Whether you want to expand an existing business by buying a competitor, or want to run an established business rather than starting your own, buying a company can seem daunting.
Unlike buying a house or a car, there are no guidebooks with reviews or suggested prices – it’s up to you to do your research and determine a reasonable price, and ensure you know exactly what you are buying.
Here’s a step-by-step guide that should make the process as painless as possible.
Set a budget
While you won’t have precise figures, you should get a ballpark idea of what you can afford, and how you will get the money – whether that’s from savings, a bank loan, investors or family.
You can either focus on businesses that are actively looking for a buyer, or simply approach a business you like the look of.
If taking the first route, you can search online for businesses listed for sale, or use a business broker. Remember that brokers act much like an estate agent, so while they will give you lots of useful information about the business, it’s likely to be the edited highlights.
If making a speculative approach to a business owner, you will need to ask your own questions but be discreet!
Do your homework
If you’re looking to buy a business in a sector you don’t know already, you’ll need to do thorough research into the market and the competition.
Once you’ve identified your target business, you need to look under the bonnet. You can download a company’s annual accounts for free on the Companies House website. While balance sheets won’t tell you everything, they give you an early warning of skeletons in the closet. Clearly a negative balance sheet – in which the company’s liabilities exceed its assets – is a red flag.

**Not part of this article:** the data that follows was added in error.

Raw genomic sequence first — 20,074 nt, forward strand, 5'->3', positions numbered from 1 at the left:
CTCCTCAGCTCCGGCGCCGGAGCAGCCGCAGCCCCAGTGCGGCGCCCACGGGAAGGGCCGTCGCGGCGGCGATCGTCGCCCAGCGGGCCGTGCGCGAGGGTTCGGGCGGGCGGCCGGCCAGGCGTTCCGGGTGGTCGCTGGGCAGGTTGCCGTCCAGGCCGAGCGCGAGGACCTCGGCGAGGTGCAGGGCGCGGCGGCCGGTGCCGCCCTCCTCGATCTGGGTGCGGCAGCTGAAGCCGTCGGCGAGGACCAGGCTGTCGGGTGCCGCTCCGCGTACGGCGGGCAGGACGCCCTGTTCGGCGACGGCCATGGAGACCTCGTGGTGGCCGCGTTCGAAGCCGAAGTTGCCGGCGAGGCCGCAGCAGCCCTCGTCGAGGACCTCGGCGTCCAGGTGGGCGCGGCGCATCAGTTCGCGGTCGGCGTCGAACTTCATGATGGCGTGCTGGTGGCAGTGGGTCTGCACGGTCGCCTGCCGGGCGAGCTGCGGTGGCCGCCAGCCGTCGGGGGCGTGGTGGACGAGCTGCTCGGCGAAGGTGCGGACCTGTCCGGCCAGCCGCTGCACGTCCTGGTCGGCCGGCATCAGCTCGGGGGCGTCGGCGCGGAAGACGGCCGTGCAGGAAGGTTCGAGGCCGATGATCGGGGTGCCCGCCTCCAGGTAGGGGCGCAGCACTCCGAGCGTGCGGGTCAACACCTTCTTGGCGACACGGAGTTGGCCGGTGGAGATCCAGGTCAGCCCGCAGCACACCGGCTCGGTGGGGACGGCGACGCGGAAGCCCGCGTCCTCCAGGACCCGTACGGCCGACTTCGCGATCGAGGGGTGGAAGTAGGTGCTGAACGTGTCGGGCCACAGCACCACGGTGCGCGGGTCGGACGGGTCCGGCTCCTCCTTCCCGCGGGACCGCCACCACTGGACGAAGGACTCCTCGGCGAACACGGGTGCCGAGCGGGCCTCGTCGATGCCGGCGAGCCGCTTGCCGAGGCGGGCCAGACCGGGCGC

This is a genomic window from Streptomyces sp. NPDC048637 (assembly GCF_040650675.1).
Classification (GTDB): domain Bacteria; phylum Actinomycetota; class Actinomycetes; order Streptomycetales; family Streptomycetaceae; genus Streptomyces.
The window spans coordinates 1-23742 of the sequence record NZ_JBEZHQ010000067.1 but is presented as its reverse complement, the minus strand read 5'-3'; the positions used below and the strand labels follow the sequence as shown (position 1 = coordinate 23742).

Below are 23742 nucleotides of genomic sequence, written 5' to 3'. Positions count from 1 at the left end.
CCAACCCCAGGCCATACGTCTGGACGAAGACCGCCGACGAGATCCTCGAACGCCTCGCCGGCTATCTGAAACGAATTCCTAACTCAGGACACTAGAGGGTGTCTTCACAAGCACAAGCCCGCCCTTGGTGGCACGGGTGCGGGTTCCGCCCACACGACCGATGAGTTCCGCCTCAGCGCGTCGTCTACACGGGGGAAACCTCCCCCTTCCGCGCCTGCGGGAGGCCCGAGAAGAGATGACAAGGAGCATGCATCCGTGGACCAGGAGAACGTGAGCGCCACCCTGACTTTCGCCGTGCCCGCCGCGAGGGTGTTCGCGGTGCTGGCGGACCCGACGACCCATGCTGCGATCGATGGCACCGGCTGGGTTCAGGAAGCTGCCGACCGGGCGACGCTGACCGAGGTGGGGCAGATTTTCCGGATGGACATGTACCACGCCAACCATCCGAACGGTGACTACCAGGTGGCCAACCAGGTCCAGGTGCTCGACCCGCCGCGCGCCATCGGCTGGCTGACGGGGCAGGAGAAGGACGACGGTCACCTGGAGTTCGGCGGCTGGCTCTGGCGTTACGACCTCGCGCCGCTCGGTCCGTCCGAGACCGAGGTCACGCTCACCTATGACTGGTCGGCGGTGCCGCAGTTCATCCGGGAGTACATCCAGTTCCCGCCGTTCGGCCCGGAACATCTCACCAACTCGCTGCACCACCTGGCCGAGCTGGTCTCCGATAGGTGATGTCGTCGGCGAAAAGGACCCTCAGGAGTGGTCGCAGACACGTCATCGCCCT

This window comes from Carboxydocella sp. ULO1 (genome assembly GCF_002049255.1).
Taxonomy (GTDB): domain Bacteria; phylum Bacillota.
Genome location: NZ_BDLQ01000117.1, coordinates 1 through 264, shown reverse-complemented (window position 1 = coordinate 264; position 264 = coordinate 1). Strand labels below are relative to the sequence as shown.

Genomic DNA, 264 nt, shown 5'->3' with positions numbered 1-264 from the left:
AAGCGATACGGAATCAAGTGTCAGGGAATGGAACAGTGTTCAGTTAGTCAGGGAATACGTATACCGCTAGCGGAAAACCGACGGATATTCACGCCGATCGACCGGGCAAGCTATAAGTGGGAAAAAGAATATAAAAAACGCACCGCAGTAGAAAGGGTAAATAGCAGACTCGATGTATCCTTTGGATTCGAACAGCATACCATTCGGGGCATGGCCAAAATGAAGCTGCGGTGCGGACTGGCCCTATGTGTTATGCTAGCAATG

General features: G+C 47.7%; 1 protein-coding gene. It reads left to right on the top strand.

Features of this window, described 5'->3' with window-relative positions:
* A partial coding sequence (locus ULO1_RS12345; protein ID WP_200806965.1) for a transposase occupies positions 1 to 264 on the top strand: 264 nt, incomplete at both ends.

Work out the value
Valuing a business is not an exact science and you should get expert help. There are different ways of valuing a company, but the most common method is to use a multiple of the business’ annual earnings.
The multiple used can vary from industry to industry, and is dependent on factors specific to each business. The multiple is applied to net earnings to give a valuation of the business.
Make an offer
The next step is to make a non-binding offer to the business owner. This will need to be drafted by a lawyer into a “heads of terms” agreement, which will include key details such as the price, any exclusivity arrangements (i.e. allowing a period for due diligence to be completed during which the owner cannot negotiate with anyone else) and a proviso that any sale is subject to the successful completion of the due diligence process.
You’ll also need to decide how you structure the deal, whether you’re buying the company’s equity or just its trade and assets. Each option has very different tax implications, so you must take advice from an accountant before choosing.
This final stage is a crucial safety check. It’s a thorough analysis by an accountant of the company’s financial position.
If there are hidden dangers – such as outstanding liabilities that may be understated on the company’s balance sheet or assets which are overstated (such as non-recoverable trade debtors) – the due diligence process should reveal them.
You should also hire a lawyer to undertake legal due diligence, checking, for instance, the implications of the company’s employment contracts or any long-term lease agreements it is bound by.
Retain the former owner
It is often wise to include an “earn out” clause in the deal that ties the former owner into staying on as nominal leader of the business.
The continuity should keep clients loyal, and the golden handcuffs will prevent the former owner setting up elsewhere and taking clients with him/her. You can also include profit targets as part of the earn out deal to ensure they continue to drive the business in the way that made you want to buy it in the first place!
Helen James is a corporate finance principal at the chartered accountants HW Fisher & Company